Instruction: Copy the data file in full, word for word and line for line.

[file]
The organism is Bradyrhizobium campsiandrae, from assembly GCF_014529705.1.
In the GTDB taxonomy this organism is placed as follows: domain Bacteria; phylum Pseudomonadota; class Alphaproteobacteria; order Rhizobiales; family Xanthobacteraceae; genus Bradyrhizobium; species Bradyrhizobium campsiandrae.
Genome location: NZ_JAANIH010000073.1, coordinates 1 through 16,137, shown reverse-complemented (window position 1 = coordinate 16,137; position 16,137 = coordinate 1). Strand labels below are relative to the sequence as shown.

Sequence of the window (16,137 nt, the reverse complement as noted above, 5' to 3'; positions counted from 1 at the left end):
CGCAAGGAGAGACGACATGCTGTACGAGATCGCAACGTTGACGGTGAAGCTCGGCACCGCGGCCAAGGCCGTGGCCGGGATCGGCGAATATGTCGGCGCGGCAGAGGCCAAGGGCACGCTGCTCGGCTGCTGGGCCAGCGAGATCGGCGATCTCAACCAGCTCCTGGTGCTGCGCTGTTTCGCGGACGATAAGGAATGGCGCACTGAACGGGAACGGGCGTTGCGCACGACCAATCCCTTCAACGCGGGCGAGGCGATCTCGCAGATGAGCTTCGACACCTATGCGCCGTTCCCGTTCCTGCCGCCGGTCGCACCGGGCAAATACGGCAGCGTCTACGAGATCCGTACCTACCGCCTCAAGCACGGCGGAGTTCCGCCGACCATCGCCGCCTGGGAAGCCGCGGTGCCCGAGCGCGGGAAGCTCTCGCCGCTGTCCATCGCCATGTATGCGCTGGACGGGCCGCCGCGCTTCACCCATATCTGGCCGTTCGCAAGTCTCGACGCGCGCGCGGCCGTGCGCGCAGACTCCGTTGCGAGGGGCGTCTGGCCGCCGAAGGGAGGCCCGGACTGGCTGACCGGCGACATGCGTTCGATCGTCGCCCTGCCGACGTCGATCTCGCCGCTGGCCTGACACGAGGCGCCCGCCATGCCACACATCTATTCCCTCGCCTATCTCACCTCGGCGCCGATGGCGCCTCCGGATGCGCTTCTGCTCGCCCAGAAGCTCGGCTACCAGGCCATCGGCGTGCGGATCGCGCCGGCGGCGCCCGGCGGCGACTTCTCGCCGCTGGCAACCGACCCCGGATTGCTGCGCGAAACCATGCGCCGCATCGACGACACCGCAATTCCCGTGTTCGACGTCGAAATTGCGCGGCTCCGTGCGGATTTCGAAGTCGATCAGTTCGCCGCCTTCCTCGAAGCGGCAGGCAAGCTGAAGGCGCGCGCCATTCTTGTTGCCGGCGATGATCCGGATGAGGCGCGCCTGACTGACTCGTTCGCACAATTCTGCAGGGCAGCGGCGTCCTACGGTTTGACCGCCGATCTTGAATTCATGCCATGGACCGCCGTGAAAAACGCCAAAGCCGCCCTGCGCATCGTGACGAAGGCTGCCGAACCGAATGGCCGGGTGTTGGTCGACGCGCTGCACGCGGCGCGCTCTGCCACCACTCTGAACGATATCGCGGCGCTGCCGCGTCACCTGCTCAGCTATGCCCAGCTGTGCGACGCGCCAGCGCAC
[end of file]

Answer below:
The organism is Bradyrhizobium campsiandrae, from assembly GCF_014529705.1.
In the GTDB taxonomy this organism is placed as follows: domain Bacteria; phylum Pseudomonadota; class Alphaproteobacteria; order Rhizobiales; family Xanthobacteraceae; genus Bradyrhizobium; species Bradyrhizobium campsiandrae.
Genome location: NZ_JAANIH010000073.1, coordinates 1 through 16,137, shown reverse-complemented (window position 1 = coordinate 16,137; position 16,137 = coordinate 1). Strand labels below are relative to the sequence as shown.

Sequence of the window (16,137 nt, the reverse complement as noted above, 5' to 3'; positions counted from 1 at the left end):
CGCAAGGAGAGACGACATGCTGTACGAGATCGCAACGTTGACGGTGAAGCTCGGCACCGCGGCCAAGGCCGTGGCCGGGATCGGCGAATATGTCGGCGCGGCAGAGGCCAAGGGCACGCTGCTCGGCTGCTGGGCCAGCGAGATCGGCGATCTCAACCAGCTCCTGGTGCTGCGCTGTTTCGCGGACGATAAGGAATGGCGCACTGAACGGGAACGGGCGTTGCGCACGACCAATCCCTTCAACGCGGGCGAGGCGATCTCGCAGATGAGCTTCGACACCTATGCGCCGTTCCCGTTCCTGCCGCCGGTCGCACCGGGCAAATACGGCAGCGTCTACGAGATCCGTACCTACCGCCTCAAGCACGGCGGAGTTCCGCCGACCATCGCCGCCTGGGAAGCCGCGGTGCCCGAGCGCGGGAAGCTCTCGCCGCTGTCCATCGCCATGTATGCGCTGGACGGGCCGCCGCGCTTCACCCATATCTGGCCGTTCGCAAGTCTCGACGCGCGCGCGGCCGTGCGCGCAGACTCCGTTGCGAGGGGCGTCTGGCCGCCGAAGGGAGGCCCGGACTGGCTGACCGGCGACATGCGTTCGATCGTCGCCCTGCCGACGTCGATCTCGCCGCTGGCCTGACACGAGGCGCCCGCCATGCCACACATCTATTCCCTCGCCTATCTCACCTCGGCGCCGATGGCGCCTCCGGATGCGCTTCTGCTCGCCCAGAAGCTCGGCTACCAGGCCATCGGCGTGCGGATCGCGCCGGCGGCGCCCGGCGGCGACTTCTCGCCGCTGGCAACCGACCCCGGATTGCTGCGCGAAACCATGCGCCGCATCGACGACACCGCAATTCCCGTGTTCGACGTCGAAATTGCGCGGCTCCGTGCGGATTTCGAAGTCGATCAGTTCGCCGCCTTCCTCGAAGCGGCAGGCAAGCTGAAGGCGCGCGCCATTCTTGTTGCCGGCGATGATCCGGATGAGGCGCGCCTGACTGACTCGTTCGCACAATTCTGCAGGGCAGCGGCGTCCTACGGTTTGACCGCCGATCTTGAATTCATGCCATGGACCGCCGTGAAAAACGCCAAAGCCGCCCTGCGCATCGTGACGAAGGCTGCCGAACCGAATGGCCGGGTGTTGGTCGACGCGCTGCACGCGGCGCGCTCTGCCACCACTCTGAACGATATCGCGGCGCTGCCGCGTCACCTGCTCAGCTATGCCCAGCTGTGCGACGCGCCAGCGCAC